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The graying of the penitentiary

The National Law Journal
October 1, 2012

Pictureicture a facility many of whose occupants are obviously frail, ill or disabled. Most have sparse or graying hair. A number lean upon canes or walkers; others navigate by means of wheelchairs. Some cannot even leave their beds or eat and drink without assistance. Surely this must be a senior citizens' or nursing home. But if so, why are the denizens all male and dressed in identical colored jumpsuits? The answer is that you are looking at a prison — and not a unique one.

According to two recent reports by the American Civil Liberties Union and Human Rights Watch, the population of elderly inmates has risen dramatically since 1980. ACLU, At America's Expense: The Mass Incarceration of the Elderly; Human Rights Watch, Old Behind Bars: The Aging Prison Population in the United States. Currently almost 250,000 prisoners, about 16 percent of imprisoned convicts, are above 50; they can be considered "old." (Given the lack of decent health care before and after incarceration as well as the stresses of life in prison, their greater physiological age makes 50 an appropriate marker.) By 2030, experts predict, the proportion 55 and older will grow to one-third — an escalation since 1981 of 4,400 percent.

What has happened? To quote from the ACLU study, we are not witnessing an " 'elderly crime wave.' " Rather the graying of our penal institutions is just that. It reflects the aging of inmates who committed crimes in their youth and who, during the past three decades, have increasingly received terms of at least 20 years.

This phenomenon results directly from the draconian sentencing laws — mandatory minimums, "three-strikes-and-you're-out" provisions, parole restrictions or abolition — enacted since the mid-1970s. Many individuals imprisoned under these new regimes will never experience freedom again: From 1984 to 2002, the number of prisoners in this country serving life sentences more than quadrupled.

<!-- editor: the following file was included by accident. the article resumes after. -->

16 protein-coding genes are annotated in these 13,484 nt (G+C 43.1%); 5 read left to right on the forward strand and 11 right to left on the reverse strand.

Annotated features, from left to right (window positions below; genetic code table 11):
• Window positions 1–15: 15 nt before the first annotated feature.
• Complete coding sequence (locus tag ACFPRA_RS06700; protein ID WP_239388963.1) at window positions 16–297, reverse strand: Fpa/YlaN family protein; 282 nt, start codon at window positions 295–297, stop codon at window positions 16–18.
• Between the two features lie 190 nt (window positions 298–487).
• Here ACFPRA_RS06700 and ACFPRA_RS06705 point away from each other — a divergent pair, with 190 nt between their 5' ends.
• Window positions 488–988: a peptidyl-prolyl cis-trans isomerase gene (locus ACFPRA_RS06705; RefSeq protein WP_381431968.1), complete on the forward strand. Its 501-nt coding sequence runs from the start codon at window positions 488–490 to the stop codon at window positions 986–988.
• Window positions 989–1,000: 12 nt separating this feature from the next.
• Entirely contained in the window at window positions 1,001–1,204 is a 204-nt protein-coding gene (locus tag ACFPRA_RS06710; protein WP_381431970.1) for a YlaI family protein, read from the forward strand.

Whatever one thinks of the general wisdom of the "tough-on-crime" approach, it clearly has had a negative impact on prison demographics and management. Institutional medical care is at best marginal even for the average inmate. Thus, penitentiaries plainly cannot serve as hospitals, nursing homes or hospices for their elderly infirm or dying residents, whose burgeoning ranks have been swollen by our sentencing policies.

In order to furnish them with adequate treatment, the authorities must resort to care outside prison walls. Not only the specialized therapies themselves but also security and transportation impose very substantial costs on already strained government budgets. If officials seek to avoid such expenses by simply turning a blind eye to their charges' needs, they risk incurring lawsuits under the Eighth Amendment — not to speak of defaulting on their moral and professional obligations.

The best way to deal with the problem posed by geriatric inmates is to reduce their numbers dramatically. If we cannot, at least in the short term, amend prevailing sentencing laws, we can find ways to address their likely unintended consequence: the vast population of elderly, chronically ill prisoners draining the system's straitened finances. The most direct means to do so is to release those who present no realistic threat to society.

The 'Aging Out' Phenomenon

Research has convincingly shown that criminals "age out" of crime: Out of all arrests nationwide, arrest rates fall to slightly more than 2 percent at age 50, nearly 0 percent at age 65. Further, because many of the long-term incarcerated are predicate felons confined for low-level, frequently nonviolent offenses, discharging at least those inmates into the community would pose little risk. In addition, it is hard to see how paroling prisoners who suffer from disabling medical conditions can harm anyone.

On account of the disproportionate expense of maintaining the aging behind bars, such a policy would be cost-effective as well as compassionate. Even taking into account state and federal liability for public benefits an elderly, sick parolee might incur (e.g., for public assistance or health care), the ACLU report calculates that his release would pare at least $28,362 a year from the budget; savings might even run to more than $68,000 annually per inmate.

According to a 2010 study by the Vera Institute of Justice ("It's About Time"), 15 states and the District of Columbia have statutes authorizing various types of geriatric release. All states should enact such laws. But by itself reform on the books will accomplish little. Inflexible criteria excluding those who have been convicted of certain crimes or have not served a certain number of years, combined with overly burdensome procedures, have gutted most existing programs.

Lawmakers doubtless fear political repercussions from real reform: One Willie Horton furlough-gone-wrong can destroy a legislator's career. Responsible officials should lay the foundation for effective change through public education about the relative risks and rewards of adopting more generous discharge policies for the sick and elderly who simply do not belong in prison.